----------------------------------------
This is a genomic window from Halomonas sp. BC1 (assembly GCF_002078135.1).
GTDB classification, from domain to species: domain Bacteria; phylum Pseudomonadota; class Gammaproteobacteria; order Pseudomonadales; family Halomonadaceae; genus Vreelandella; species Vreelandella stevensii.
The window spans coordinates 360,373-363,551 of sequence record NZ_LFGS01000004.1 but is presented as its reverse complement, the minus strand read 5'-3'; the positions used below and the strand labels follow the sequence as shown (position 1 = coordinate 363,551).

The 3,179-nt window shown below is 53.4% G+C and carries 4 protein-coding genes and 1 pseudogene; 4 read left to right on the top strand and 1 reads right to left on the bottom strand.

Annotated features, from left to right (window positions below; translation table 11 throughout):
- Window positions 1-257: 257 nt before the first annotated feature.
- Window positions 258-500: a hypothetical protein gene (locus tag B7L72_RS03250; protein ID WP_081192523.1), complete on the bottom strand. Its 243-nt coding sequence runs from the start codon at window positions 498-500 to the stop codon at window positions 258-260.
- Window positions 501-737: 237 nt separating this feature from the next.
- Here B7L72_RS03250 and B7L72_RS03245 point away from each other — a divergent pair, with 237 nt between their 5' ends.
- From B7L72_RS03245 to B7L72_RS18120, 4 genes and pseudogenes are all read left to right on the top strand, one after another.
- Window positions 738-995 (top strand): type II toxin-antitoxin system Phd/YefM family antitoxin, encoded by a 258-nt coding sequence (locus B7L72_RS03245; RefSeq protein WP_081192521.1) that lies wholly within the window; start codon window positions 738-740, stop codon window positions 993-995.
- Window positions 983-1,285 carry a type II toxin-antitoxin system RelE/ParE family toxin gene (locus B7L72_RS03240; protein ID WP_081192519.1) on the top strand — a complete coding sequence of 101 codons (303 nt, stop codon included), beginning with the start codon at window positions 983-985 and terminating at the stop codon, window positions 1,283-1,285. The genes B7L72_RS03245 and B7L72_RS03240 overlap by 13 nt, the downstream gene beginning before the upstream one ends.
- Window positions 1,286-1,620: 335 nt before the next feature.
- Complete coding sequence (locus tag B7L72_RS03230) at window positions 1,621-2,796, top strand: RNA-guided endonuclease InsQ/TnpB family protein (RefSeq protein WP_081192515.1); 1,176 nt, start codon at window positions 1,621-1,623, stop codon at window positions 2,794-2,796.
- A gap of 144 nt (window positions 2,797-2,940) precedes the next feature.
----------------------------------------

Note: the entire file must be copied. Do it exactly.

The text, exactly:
This is a genomic window from Halomonas sp. BC1 (assembly GCF_002078135.1).
GTDB classification, from domain to species: domain Bacteria; phylum Pseudomonadota; class Gammaproteobacteria; order Pseudomonadales; family Halomonadaceae; genus Vreelandella; species Vreelandella stevensii.
The window spans coordinates 360,373-363,551 of sequence record NZ_LFGS01000004.1 but is presented as its reverse complement, the minus strand read 5'-3'; the positions used below and the strand labels follow the sequence as shown (position 1 = coordinate 363,551).

The 3,179-nt window shown below is 53.4% G+C and carries 4 protein-coding genes and 1 pseudogene; 4 read left to right on the top strand and 1 reads right to left on the bottom strand.

Annotated features, from left to right (window positions below; translation table 11 throughout):
- Window positions 1-257: 257 nt before the first annotated feature.
- Window positions 258-500: a hypothetical protein gene (locus tag B7L72_RS03250; protein ID WP_081192523.1), complete on the bottom strand. Its 243-nt coding sequence runs from the start codon at window positions 498-500 to the stop codon at window positions 258-260.
- Window positions 501-737: 237 nt separating this feature from the next.
- Here B7L72_RS03250 and B7L72_RS03245 point away from each other — a divergent pair, with 237 nt between their 5' ends.
- From B7L72_RS03245 to B7L72_RS18120, 4 genes and pseudogenes are all read left to right on the top strand, one after another.
- Window positions 738-995 (top strand): type II toxin-antitoxin system Phd/YefM family antitoxin, encoded by a 258-nt coding sequence (locus B7L72_RS03245; RefSeq protein WP_081192521.1) that lies wholly within the window; start codon window positions 738-740, stop codon window positions 993-995.
- Window positions 983-1,285 carry a type II toxin-antitoxin system RelE/ParE family toxin gene (locus B7L72_RS03240; protein ID WP_081192519.1) on the top strand — a complete coding sequence of 101 codons (303 nt, stop codon included), beginning with the start codon at window positions 983-985 and terminating at the stop codon, window positions 1,283-1,285. The genes B7L72_RS03245 and B7L72_RS03240 overlap by 13 nt, the downstream gene beginning before the upstream one ends.
- Window positions 1,286-1,620: 335 nt before the next feature.
- Complete coding sequence (locus tag B7L72_RS03230) at window positions 1,621-2,796, top strand: RNA-guided endonuclease InsQ/TnpB family protein (RefSeq protein WP_081192515.1); 1,176 nt, start codon at window positions 1,621-1,623, stop codon at window positions 2,794-2,796.
- A gap of 144 nt (window positions 2,797-2,940) precedes the next feature.